August Bank Holiday Weekend Advice

August Bank Holiday Weekend Advice

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Liz O’Donnell, Chairperson of the Road Safety Authority (RSA), wrote in today's Irish Independent about the increase in the number of deaths on Irish roads in the first half of 2016 (up 18% on last year). Of great concern to both the RSA and Drinkaware is the increase in drink driving and the high rate of alcohol-related crashes on our roads. Drink driving is unacceptable and avoidable. If you decide to drink alcohol this August Bank Holiday weekend, take some time to get the facts about alcohol and be safe.

Ms O’Donnell mentioned a recent RSA report which showed that between 2008 and 2012, of the 256 people who did in alcohol-related crashes, most of the drivers killed who had consumed alcohol were young males aged 16-24. It is important to remember that if you have been drinking you are unfit to get behind the wheel of a vehicle, even the following day. Don’t take the risk.

Here are three things to keep in mind if you plan to drink alcohol over the long weekend.

Keep track of how much you are drinking

Drinking alcohol at any level can increase the risk of damage to your health but this risk increases the more you drink. Try to keep track of how many standard drinks you consume. Common examples of one standard drink are a half pint of beer, stout or lager, small glass of wine (100ml) or a pub measure of spirits (35.5ml). With the humidity set to stick around for the long weekend, keep hydrated by alternating each alcoholic drink with water.

The HSE recommends that to reduce alcohol-related risks to your health and wellbeing, you should adhere to the low-risk alcohol guidelines:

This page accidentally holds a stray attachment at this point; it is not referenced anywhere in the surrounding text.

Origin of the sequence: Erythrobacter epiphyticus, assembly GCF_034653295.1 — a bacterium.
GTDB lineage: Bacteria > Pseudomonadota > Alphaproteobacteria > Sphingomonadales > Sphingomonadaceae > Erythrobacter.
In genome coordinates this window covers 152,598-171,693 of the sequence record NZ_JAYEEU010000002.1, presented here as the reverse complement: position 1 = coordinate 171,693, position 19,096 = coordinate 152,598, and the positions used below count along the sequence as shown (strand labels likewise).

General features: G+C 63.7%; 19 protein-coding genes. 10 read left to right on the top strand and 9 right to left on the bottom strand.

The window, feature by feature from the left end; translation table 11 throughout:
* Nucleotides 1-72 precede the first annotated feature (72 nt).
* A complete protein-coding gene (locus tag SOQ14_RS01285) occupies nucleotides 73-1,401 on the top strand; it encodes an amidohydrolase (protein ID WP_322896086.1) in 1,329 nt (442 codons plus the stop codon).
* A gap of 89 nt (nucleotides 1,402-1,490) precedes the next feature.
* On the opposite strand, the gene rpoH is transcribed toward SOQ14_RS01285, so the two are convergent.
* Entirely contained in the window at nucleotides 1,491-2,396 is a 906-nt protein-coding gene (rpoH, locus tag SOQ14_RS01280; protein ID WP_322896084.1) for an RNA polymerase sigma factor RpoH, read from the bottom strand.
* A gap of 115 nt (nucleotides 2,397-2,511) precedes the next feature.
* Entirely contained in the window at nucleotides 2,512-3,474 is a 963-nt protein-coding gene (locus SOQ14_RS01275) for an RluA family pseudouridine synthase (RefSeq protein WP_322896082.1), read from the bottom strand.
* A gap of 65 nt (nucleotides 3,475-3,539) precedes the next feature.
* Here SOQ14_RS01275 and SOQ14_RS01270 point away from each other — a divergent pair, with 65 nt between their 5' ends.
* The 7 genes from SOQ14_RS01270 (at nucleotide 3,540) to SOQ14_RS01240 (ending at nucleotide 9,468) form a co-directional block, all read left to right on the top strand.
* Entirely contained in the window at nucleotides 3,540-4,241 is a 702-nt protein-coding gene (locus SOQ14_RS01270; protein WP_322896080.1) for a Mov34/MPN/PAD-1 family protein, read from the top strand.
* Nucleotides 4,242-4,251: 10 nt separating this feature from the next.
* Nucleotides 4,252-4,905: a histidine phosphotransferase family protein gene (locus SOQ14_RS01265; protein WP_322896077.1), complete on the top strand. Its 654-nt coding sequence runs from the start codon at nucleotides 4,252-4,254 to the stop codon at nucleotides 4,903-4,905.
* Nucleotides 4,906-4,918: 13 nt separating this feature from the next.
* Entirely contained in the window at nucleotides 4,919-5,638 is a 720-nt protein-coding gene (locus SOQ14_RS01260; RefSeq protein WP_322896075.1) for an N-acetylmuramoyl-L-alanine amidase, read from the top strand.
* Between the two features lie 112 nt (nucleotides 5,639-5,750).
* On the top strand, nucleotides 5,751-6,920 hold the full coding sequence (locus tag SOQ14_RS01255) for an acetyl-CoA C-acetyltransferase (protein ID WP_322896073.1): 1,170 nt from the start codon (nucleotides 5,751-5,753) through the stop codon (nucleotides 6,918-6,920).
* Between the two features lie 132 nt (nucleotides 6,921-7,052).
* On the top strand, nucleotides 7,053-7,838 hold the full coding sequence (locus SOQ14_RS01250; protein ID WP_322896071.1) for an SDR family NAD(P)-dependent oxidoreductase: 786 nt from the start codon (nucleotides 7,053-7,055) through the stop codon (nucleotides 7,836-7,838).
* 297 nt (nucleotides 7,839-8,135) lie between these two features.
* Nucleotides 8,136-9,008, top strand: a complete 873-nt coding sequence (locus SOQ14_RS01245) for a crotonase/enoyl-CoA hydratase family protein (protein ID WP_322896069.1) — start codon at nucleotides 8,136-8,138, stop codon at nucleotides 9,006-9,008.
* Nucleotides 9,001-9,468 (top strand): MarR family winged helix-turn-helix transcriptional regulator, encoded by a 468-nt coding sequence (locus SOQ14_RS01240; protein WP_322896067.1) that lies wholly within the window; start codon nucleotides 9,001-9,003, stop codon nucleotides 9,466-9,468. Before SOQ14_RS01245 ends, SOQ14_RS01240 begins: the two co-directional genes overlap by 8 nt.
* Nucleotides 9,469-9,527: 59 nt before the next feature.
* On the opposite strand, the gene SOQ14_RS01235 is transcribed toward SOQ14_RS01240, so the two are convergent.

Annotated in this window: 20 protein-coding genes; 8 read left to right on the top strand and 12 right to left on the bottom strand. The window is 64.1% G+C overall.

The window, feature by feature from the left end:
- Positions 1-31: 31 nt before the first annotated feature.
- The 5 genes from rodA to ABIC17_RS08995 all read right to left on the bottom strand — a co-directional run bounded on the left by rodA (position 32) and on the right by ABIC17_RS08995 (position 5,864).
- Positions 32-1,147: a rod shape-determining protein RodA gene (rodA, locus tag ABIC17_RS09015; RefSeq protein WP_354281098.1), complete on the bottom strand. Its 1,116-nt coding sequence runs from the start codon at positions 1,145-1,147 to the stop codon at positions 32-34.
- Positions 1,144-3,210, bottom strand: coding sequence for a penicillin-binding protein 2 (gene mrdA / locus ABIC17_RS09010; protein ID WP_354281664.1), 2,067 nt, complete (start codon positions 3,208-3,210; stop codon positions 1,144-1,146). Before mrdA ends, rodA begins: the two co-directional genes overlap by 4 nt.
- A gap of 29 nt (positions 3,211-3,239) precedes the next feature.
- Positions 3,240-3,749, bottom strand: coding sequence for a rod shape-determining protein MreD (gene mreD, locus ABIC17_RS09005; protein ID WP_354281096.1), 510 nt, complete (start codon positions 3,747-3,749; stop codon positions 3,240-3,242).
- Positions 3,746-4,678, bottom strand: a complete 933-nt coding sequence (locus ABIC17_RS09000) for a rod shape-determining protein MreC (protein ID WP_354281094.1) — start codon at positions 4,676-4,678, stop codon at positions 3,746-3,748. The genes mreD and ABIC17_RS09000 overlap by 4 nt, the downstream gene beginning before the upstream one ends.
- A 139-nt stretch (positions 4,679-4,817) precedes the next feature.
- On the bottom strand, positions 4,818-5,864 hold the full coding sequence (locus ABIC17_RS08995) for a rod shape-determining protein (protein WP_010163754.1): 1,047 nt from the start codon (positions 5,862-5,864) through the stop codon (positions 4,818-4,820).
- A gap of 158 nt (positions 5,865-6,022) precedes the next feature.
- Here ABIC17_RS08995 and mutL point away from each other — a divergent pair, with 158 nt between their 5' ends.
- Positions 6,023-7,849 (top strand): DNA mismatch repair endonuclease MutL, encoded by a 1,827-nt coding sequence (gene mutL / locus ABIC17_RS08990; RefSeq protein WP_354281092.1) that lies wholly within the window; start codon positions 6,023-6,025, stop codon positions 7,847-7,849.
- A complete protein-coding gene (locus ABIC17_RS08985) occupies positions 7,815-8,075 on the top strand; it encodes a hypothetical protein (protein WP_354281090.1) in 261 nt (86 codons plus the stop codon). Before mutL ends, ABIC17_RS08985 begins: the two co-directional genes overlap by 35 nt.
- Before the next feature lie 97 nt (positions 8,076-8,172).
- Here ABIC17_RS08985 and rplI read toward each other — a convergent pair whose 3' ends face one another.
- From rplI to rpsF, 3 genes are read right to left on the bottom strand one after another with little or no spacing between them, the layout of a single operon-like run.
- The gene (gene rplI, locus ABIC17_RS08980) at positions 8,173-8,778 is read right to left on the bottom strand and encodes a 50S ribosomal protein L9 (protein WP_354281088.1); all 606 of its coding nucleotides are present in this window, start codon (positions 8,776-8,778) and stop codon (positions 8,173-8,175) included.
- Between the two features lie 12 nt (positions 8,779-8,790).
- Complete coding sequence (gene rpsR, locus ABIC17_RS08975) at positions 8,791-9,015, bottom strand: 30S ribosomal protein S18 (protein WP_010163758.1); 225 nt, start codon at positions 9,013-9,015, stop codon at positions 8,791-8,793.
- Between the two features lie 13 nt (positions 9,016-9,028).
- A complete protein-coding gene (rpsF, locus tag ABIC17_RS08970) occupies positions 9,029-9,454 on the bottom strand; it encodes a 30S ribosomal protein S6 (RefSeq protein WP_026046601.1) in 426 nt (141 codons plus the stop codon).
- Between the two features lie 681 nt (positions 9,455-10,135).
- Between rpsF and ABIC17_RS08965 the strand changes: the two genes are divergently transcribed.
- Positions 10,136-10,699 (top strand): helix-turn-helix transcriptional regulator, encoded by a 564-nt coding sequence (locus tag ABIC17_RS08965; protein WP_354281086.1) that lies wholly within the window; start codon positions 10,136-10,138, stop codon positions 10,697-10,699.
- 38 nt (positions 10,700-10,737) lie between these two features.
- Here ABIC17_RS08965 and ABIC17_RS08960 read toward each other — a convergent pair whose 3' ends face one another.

• 11 standard drinks (110g pure alcohol) spread out over the week for women, with at least two alcohol-free days
  • 17 standard drinks (170g pure alcohol) spread out over the week for men, with at least two alcohol-free days

Find out more about standard drinks and the low-risk guidelines

Think before you drive the morning after drinking

This week, An Garda Siochana revealed that it had arrested 543 people on suspicion of drink driving since the beginning of July. 105 people have lost their lives on Irish roads to date in 2016. In the month of July alone, 18 lives have been lost to date.

The time of your last drink at night will affect when it is safe for you to drive the following day so there could still be alcohol in your system the morning after. It takes your body one hour to process one standard drink and there’s no quick fix. Nothing you can do will help to remove alcohol from your body any quicker, only time.

This weekend, plan ahead and arrange an alternative way to travel the next morning. Never EVER drink and drive.

Read more about drink driving in Ireland

Be vigilant around open waters

Alcohol affects your perception of danger, making you more likely to take unnecessary risks. Alcohol also impairs your balance and coordination - all essential for swimming and boating and avoiding hazards in the water. Irish Water Safety say that alcohol is a factor in one third of all adult deaths in the water and warn that drownings can occur very quickly and silently, so swimming in quiet isolated area can be risky. Never swim if you have consumed alcohol and be vigilant around open waters.